year = "2019",
month = oct,
day = "15",
doi = "10.1016/j.pss.2019.06.007",
language = "English",
volume = "176",
journal = "Planetary and Space Science",
issn = "0032-0633",
publisher = "Elsevier",

}

RIS (suitable for import to EndNote) - Download

TY - JOUR

T1 - Biosignature detection by Mars rover equivalent instruments in samples from the CanMars Mars Sample Return Analogue Deployment

AU - Stromberg, Jessica M.

AU - Parkinson, Alexis

AU - Morison, Matthew

AU - Cloutis, Edward

AU - Casson, Nora

AU - Applin, Daniel

AU - Poitras, Jordan

AU - Marti, Arola Moreras

AU - Maggiori, Catherine

AU - Cousins, Claire

AU - Whyte, Lyle

AU - Kruzelecky, Roman

AU - Das, Debarati

AU - Leveille, Richard

AU - Berlo, Kim

AU - Sharma, Shiv K.

AU - Acosta-Maeda, Tayro

AU - Daly, Michael

AU - Lalla, Emmanuel

N1 - The University of Winnipeg's HOSERLab was established with funding from the Canada Foundation for Innovation, the Manitoba Research Innovations Fund and the Canadian Space Agency, whose support is gratefully acknowledged. This study was supported with grants from the Canadian Space Agency through their FAST program, NSERC, and UWinnipeg.

PY - 2019/10/15

Y1 - 2019/10/15

N2 - This work details the laboratory analysis of a suite of 10 samples collected from an inverted fluvial channel near Hanksville, Utah, USA as a part of the CanMars Mars Sample Return Analogue Deployment (MSRAD). The samples were acquired along the rover traverse for detailed off-site analysis to evaluate the TOC and astrobiological significance of the samples selected based on site observations, and to address one of the science goals of the CanMars mission: to evaluate the ability of different analytical techniques being employed by the Mars2020 mission to detect and characterize any present biosignatures. Analytical techniques analogous to those on the ExoMars, MSL and the MER rovers were also applied to the samples. The total organic carbon content of the samples was <0.02% for all but 4 samples, and organic biosignatures were detected in multiple samples by UV–Vis–NIR reflectance spectroscopy and Raman spectroscopy (532 nm, time-resolved, and UV), which was the most effective of the techniques. The total carbon content of the samples is < 0.3 wt% for all but one calcite rich sample, and organic C was not detectable by FTIR. Carotene and chlorophyll were detected in two samples which also contained gypsum and mineral phases of astrobiological importance for paleoenvironment/habitability and biomarker preservation (clays, gypsum, calcite) were detected and characterized by multiple techniques, of which passive reflectance was most effective. The sample selected in the field (S2) as having the highest potential for TOC did not have the highest TOC values, however, when considering the sample mineralogy in conjunction with the detection of organic carbon, it is the most astrobiologically relevant. These results highlight importance of applying multiple techniques for sample characterization and provide insights into their strengths and limitations.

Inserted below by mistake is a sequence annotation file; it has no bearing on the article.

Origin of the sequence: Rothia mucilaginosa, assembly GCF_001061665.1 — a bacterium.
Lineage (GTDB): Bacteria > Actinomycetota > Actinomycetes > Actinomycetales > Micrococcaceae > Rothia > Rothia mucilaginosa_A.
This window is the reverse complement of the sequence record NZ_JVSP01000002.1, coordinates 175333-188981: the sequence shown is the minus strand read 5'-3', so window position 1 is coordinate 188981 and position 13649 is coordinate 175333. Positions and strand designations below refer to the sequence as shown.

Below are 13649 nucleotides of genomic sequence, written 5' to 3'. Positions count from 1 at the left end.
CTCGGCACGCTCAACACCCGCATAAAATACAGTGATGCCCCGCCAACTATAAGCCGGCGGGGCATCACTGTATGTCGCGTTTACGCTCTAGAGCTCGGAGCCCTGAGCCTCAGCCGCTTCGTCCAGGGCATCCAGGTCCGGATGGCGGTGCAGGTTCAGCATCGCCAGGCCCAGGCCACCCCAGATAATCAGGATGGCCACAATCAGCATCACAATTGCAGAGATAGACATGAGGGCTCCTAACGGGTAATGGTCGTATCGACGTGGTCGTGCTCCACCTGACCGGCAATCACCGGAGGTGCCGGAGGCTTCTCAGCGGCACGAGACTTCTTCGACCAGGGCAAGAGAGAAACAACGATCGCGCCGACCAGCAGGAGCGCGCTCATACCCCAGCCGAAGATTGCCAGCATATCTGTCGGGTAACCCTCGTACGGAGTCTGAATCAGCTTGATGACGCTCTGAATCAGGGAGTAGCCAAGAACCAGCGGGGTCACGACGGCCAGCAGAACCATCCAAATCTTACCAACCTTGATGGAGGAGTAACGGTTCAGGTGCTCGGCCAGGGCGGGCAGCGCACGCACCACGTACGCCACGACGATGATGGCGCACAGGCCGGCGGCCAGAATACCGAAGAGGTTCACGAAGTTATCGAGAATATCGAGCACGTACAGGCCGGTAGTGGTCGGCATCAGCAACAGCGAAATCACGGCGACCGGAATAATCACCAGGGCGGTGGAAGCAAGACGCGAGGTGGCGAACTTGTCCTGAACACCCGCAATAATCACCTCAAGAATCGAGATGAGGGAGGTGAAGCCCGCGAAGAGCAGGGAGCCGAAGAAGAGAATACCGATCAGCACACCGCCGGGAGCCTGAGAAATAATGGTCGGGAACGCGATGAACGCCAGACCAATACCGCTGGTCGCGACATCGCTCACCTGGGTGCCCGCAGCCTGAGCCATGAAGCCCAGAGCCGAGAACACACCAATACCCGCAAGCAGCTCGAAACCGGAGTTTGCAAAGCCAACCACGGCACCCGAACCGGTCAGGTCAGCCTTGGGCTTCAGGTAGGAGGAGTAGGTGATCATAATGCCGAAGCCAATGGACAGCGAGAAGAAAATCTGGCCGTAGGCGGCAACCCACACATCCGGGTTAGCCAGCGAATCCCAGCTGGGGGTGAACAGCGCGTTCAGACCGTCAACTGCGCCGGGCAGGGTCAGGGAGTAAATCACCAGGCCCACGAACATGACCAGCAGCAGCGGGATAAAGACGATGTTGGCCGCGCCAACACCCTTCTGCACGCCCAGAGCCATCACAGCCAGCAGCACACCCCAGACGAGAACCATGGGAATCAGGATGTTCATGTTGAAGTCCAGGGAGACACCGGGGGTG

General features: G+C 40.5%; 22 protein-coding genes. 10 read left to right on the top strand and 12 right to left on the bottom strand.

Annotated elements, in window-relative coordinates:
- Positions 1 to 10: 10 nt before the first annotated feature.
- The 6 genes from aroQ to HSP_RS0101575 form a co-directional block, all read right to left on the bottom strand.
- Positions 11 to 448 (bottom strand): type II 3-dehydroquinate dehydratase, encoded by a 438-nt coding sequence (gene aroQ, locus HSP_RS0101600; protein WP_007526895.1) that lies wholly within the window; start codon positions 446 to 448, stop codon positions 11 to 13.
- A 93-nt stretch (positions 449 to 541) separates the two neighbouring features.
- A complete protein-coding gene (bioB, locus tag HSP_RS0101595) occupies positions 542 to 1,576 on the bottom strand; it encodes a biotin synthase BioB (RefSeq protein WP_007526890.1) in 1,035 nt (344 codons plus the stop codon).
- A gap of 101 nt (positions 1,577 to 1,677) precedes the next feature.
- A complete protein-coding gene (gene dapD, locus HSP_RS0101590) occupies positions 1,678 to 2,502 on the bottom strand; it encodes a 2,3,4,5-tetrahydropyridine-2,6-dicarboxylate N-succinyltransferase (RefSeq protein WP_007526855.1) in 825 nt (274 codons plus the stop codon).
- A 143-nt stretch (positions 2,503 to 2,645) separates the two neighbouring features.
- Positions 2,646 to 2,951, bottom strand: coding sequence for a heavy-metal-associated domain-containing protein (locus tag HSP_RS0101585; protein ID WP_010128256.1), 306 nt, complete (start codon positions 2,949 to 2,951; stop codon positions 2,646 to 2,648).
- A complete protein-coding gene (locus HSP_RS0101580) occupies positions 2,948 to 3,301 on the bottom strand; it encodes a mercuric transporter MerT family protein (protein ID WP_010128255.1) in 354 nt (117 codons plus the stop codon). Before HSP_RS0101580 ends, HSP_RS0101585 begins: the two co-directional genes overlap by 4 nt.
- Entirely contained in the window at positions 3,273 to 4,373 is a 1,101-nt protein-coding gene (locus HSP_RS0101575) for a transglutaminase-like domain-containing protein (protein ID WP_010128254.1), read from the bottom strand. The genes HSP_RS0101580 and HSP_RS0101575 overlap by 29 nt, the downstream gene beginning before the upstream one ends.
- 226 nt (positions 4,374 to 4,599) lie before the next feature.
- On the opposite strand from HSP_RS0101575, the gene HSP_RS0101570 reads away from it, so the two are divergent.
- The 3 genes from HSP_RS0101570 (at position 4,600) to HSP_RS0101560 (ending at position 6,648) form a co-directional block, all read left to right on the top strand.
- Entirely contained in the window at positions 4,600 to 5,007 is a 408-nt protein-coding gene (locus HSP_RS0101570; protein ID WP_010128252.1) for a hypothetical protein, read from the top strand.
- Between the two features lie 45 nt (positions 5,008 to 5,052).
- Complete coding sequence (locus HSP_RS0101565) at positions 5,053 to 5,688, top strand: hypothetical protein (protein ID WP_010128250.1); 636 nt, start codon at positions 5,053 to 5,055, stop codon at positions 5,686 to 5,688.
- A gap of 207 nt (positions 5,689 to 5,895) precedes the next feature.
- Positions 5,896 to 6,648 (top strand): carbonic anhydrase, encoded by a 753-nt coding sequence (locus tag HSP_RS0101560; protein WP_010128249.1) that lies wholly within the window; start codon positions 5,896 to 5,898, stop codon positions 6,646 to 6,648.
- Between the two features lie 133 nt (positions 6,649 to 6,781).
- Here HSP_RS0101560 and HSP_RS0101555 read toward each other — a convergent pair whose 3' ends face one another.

AB - This work details the laboratory analysis of a suite of 10 samples collected from an inverted fluvial channel near Hanksville, Utah, USA as a part of the CanMars Mars Sample Return Analogue Deployment (MSRAD). The samples were acquired along the rover traverse for detailed off-site analysis to evaluate the TOC and astrobiological significance of the samples selected based on site observations, and to address one of the science goals of the CanMars mission: to evaluate the ability of different analytical techniques being employed by the Mars2020 mission to detect and characterize any present biosignatures. Analytical techniques analogous to those on the ExoMars, MSL and the MER rovers were also applied to the samples. The total organic carbon content of the samples was <0.02% for all but 4 samples, and organic biosignatures were detected in multiple samples by UV–Vis–NIR reflectance spectroscopy and Raman spectroscopy (532 nm, time-resolved, and UV), which was the most effective of the techniques. The total carbon content of the samples is < 0.3 wt% for all but one calcite rich sample, and organic C was not detectable by FTIR. Carotene and chlorophyll were detected in two samples which also contained gypsum and mineral phases of astrobiological importance for paleoenvironment/habitability and biomarker preservation (clays, gypsum, calcite) were detected and characterized by multiple techniques, of which passive reflectance was most effective. The sample selected in the field (S2) as having the highest potential for TOC did not have the highest TOC values, however, when considering the sample mineralogy in conjunction with the detection of organic carbon, it is the most astrobiologically relevant. These results highlight importance of applying multiple techniques for sample characterization and provide insights into their strengths and limitations.

KW - Mars analogue

KW - Fluvial channel

KW - Rover instrumentation

KW - Spectroscopy

KW - Mineralogy

KW - Astrobiology

U2 - 10.1016/j.pss.2019.06.007

DO - 10.1016/j.pss.2019.06.007

M3 - Article

VL - 176

JO - Planetary and Space Science

JF - Planetary and Space Science

SN - 0032-0633

M1 - 104683

ER -